1

This is a question that’s been asked quite a few times but every sink seems a little different. I just moved into a house and within 2 days of moving in the kitchen sink stopped draining… I’ve plunged it aggressively, I’ve done the warm water, I’ve used baking soda, all nothing. The P trap is clear, the pipe all the way to the wall is clear.
I’ve had a lot of trouble getting the snake around the turn at the back of the cabinet (I know it much be a turn because the back of our house is behind the cabinet).
From timing how long the sink takes to back up, it seems like it’s clogging with a relatively small volume of water that shouldn’t be much beyond the pipe junction at the back of the cabinet. I’m just confused as to what I could’ve done to clog the sink literally within days of moving in.
There’s no garbage disposal so we’ve been actively not putting things down the sink.

What can I do? Keep trying to clear it? See if our roof vents are clear?

This house just has a lot of things that were done kind of shoddy on it, so I’m trying to see if there’s a bigger issue that could’ve caused a clog so quickly. It’s a 1953 house and I know from the inspection that whoever switched out the original galvanized pipes made some basic mistakes- such as with regards to proper grade (we had a sewer scope/inspection done on everything below the crawl space access, and they’re things that shouldn’t be a huge issue but were just dumb).

I’ve pictures but there’s a section of pipe at the back of the sink that’s closed off. I originally thought it was cleanout access based on what I’ve seen online, but it’s definitely been glued shut? So I think potentially a section of the old galvanized pipe that was replaced?

enter image description here enter image description here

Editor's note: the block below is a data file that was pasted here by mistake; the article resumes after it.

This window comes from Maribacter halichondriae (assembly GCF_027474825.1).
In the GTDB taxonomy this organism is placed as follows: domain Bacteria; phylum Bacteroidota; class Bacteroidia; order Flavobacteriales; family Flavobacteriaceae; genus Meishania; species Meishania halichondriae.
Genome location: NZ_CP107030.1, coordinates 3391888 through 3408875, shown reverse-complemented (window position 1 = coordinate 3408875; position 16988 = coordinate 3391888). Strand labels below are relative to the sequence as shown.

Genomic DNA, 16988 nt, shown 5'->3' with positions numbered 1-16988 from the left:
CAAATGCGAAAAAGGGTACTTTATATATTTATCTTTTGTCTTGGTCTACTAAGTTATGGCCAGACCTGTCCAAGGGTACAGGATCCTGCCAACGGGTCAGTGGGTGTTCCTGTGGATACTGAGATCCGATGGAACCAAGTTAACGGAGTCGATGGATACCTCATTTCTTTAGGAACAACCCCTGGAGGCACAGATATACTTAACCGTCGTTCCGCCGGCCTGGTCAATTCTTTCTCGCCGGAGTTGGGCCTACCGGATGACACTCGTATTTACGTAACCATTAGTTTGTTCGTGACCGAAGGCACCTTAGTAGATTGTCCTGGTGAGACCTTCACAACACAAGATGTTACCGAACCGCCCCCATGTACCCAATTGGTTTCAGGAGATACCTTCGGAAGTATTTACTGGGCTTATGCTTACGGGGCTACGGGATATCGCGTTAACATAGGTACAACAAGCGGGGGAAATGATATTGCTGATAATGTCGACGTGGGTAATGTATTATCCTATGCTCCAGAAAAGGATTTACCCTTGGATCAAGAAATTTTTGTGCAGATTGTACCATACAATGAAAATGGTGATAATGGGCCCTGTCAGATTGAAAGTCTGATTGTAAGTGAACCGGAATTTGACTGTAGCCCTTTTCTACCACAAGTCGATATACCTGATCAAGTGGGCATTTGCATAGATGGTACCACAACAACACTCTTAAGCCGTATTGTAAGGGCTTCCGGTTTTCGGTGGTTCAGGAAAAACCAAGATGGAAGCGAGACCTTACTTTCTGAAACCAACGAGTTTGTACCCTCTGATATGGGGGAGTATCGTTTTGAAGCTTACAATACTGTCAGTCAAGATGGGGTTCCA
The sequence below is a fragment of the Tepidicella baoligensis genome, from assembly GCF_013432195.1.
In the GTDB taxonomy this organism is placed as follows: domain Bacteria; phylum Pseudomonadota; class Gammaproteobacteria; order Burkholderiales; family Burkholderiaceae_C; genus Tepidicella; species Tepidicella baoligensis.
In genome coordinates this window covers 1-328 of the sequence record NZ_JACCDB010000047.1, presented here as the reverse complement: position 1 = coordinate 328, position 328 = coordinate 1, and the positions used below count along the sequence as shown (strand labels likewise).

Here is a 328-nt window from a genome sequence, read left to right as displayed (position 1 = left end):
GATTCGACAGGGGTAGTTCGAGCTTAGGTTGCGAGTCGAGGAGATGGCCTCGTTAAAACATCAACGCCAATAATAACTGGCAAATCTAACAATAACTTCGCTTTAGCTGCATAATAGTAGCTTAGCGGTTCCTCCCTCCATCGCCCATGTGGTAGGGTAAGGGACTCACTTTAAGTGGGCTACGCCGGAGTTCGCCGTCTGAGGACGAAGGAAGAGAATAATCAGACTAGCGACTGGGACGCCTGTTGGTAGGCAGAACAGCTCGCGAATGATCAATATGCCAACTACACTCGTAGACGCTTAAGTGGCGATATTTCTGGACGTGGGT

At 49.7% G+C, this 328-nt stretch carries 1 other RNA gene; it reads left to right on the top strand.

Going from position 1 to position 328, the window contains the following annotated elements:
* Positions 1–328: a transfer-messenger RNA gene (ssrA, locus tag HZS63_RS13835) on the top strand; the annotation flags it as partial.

enter image description here

2
  • Is the abs plug screwed into galv pipe or female abs thread? I just had my plumber cut out a section of gavl pipe almost identical to this for a blockage as a rust dam had formed which I couldn't snake through. how far does your snake go? maybe get a piece of rebar and try to ram it into the horizontal section of pipe if you aren't getting very far - next time I hit a potential rust dam I am going to try ramming something to clear it. Oct 20, 2023 at 21:19
  • This vaguely sounds like something that could be a venting issue -- where the pipes aren't blocked, but the vent is blocked/wrong/missing, and the water trying to drain is getting hung up on trapped air past it in the pipes. Oct 21, 2023 at 18:20

1 Answer 1

3

The cap in the picture looks to be ABS plastic. The white stuff is not glue but sealer.

I would try to unscrew the cap and see if you can get the snake through there.

Beware and be prepared for some water to come out. If the cap was sealed, (and it looks as if it was sealed recently) There is a good chance that this issue has been ongoing and the previous owner sealed the cap to prevent water from seeping out.

If you can't snake through the cleanout, perhaps through the vent if there is one through the roof above the sink.

If that all fails, it's time to call a plumber.

Your Answer

By clicking “Post Your Answer”, you agree to our terms of service and acknowledge you have read our privacy policy.

Not the answer you're looking for? Browse other questions tagged or ask your own question.